In order to demonstrate that the p53 network extracted by NetWalk is not an artifact of highly connected subnetworks, we performed a NetWalk analysis of baseline expression profile of MCF7 cells relative to other breast cancer cells as reported by Neve et al [31]. The most significantly upregulated networks in MCF7 cells relative to the rest of 53 breast cancer cells are those involved in the Estrogen Receptor signaling (Figure S6), a well-characterized dominant pathway in the estrogen receptor positive MCF7 cells. This analysis shows that NetWalk output does indeed reflect accurate quantification of highly biologically relevant networks based on the supplied data.

EF scores are highly coherent with data values

Contrary to the seed-based network building methods, NetWalk works with the whole data distribution and so does not require assignment of pre-defined cutoffs or focus gene sets. NetWalk procedure simply translates the gene-centric data values to corresponding interaction scores based on the coherence of the gene values with those in the local network neighborhood as well as the local interaction pattern in the network. Therefore, the results can be viewed at any user defined cutoff value for flexible generation of networks with highly coherent node values. The distribution of input node values and sample networks with different EF cutoffs shows that the node values within networks are highly coherent across a wide range of EF score cutoffs, which allows for high-confidence hypothesis generation about activated and inactivated network processes in response to DNA damage (Figure 3A–B). In comparison, the distribution of data values of nodes in the networks generated by Ingenuity Pathway Analysis, which takes a focus gene list as input to build relevant networks, includes nodes with incoherent data values (see Figure 3A–C), which reduces confidence in the relevance of the generated networks to the data. The network of 124 genes retrieved by IPA using a cutoff of >1.5 (60 focus genes) contains many genes with reduced expression values (Figure 3C), which were included in the network by the virtue of their connectivities but not data values. Consequently, the resulting network is not entirely representative of upregulated network processes in response to doxorubicin. Moreover, none of the networks identified by IPA contain all the genes involved in arginine-proline metabolism (compare Figures 2D and and3C)3C) or any genes involved in the nucleotide metabolism that were retrieved by NetWalk (see cluster in Figure 2D containing RRM2B, AK1, POLR2A and NME2; compare with Figure 3C), demonstrating inability of seed-based methods to identify subnetworks with more subtle yet coherent gene expression values.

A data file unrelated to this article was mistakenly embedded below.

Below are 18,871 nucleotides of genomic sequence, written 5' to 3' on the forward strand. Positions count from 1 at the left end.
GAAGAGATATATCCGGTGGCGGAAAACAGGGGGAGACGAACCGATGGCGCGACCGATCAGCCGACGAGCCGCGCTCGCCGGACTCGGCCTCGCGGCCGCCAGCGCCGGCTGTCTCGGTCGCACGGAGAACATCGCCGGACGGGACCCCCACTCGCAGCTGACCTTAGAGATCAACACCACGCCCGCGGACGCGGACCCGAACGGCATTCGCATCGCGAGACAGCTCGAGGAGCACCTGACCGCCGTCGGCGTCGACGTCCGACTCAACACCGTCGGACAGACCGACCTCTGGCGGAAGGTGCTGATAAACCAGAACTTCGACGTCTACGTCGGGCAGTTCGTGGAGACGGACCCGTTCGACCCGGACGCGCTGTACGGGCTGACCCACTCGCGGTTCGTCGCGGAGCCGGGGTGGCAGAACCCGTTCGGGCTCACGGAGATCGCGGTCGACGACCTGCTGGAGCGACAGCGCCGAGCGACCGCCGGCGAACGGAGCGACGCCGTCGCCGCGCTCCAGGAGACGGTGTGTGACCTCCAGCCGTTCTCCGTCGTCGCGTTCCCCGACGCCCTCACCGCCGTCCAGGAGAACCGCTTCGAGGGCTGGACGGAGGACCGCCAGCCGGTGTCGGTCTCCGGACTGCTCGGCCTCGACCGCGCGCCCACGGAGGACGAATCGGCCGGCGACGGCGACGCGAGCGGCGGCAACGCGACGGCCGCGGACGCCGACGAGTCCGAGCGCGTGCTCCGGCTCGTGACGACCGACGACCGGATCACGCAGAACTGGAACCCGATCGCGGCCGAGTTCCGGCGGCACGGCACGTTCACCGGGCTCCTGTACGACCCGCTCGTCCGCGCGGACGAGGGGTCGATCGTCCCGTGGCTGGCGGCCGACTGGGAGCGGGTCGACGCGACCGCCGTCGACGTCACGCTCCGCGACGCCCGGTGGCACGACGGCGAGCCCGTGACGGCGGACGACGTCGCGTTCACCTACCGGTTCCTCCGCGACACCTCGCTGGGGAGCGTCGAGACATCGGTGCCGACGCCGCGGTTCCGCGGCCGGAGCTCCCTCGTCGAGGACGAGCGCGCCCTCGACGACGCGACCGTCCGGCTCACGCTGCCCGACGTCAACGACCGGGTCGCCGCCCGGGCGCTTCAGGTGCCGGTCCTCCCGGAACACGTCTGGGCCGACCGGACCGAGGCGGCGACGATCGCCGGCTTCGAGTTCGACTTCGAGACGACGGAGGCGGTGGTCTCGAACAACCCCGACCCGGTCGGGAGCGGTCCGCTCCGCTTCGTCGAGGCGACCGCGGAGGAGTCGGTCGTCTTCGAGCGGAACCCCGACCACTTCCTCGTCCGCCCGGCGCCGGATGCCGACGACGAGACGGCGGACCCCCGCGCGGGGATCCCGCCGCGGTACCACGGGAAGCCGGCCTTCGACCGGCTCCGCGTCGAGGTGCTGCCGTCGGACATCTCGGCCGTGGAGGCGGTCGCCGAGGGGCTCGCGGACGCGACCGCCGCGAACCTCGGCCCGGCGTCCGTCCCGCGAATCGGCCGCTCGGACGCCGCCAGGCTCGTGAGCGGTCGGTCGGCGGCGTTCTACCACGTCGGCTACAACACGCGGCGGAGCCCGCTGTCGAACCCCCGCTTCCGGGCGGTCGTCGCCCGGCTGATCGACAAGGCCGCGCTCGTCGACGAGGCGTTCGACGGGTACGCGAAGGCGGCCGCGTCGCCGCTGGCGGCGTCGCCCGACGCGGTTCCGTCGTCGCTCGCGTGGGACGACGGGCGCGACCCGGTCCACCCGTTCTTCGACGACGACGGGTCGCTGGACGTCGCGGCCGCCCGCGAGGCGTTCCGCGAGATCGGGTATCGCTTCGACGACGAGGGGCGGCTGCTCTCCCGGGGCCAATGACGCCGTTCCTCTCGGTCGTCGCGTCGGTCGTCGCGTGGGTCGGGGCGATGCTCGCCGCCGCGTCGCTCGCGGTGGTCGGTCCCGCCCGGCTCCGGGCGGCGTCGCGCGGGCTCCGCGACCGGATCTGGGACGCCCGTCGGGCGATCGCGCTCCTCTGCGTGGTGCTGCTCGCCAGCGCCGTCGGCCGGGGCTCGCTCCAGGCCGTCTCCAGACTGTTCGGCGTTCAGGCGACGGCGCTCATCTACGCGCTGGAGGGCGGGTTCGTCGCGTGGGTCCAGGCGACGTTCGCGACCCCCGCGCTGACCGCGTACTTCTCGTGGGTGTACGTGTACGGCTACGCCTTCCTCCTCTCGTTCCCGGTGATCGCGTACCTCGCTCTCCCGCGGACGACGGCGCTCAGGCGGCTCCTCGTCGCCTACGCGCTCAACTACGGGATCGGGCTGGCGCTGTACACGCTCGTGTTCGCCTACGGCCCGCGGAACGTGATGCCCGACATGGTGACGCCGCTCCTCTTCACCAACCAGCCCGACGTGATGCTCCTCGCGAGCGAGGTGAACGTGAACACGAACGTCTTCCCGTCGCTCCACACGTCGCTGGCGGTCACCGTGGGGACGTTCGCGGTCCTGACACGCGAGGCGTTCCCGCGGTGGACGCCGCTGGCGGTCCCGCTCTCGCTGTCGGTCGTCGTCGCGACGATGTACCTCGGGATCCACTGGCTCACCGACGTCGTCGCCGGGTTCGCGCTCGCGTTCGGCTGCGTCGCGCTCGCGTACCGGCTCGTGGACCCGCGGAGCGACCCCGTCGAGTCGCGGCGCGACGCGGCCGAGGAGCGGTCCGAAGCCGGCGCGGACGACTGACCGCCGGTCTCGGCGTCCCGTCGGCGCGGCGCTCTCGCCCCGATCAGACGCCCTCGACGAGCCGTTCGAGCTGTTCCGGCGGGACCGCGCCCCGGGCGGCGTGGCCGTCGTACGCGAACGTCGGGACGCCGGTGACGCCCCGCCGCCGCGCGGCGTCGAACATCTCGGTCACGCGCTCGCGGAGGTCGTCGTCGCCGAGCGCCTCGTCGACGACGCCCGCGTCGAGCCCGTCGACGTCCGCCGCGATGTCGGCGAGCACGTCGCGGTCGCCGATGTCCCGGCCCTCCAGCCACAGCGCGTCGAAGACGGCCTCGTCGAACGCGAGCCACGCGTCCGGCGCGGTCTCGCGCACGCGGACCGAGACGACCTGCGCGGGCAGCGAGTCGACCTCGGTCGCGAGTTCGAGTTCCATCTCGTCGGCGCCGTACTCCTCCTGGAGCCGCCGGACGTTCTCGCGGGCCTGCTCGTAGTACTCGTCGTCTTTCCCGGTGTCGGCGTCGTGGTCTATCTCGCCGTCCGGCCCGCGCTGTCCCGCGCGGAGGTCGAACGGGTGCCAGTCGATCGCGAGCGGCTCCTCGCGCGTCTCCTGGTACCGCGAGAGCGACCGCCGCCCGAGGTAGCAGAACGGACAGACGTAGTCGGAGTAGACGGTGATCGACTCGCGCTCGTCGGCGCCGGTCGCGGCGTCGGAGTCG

Figure 3
Comparison of coherence of node values in highest scoring networks.

Statistical analyses using NetWalk output to elucidate p53-mediated response to DNA damage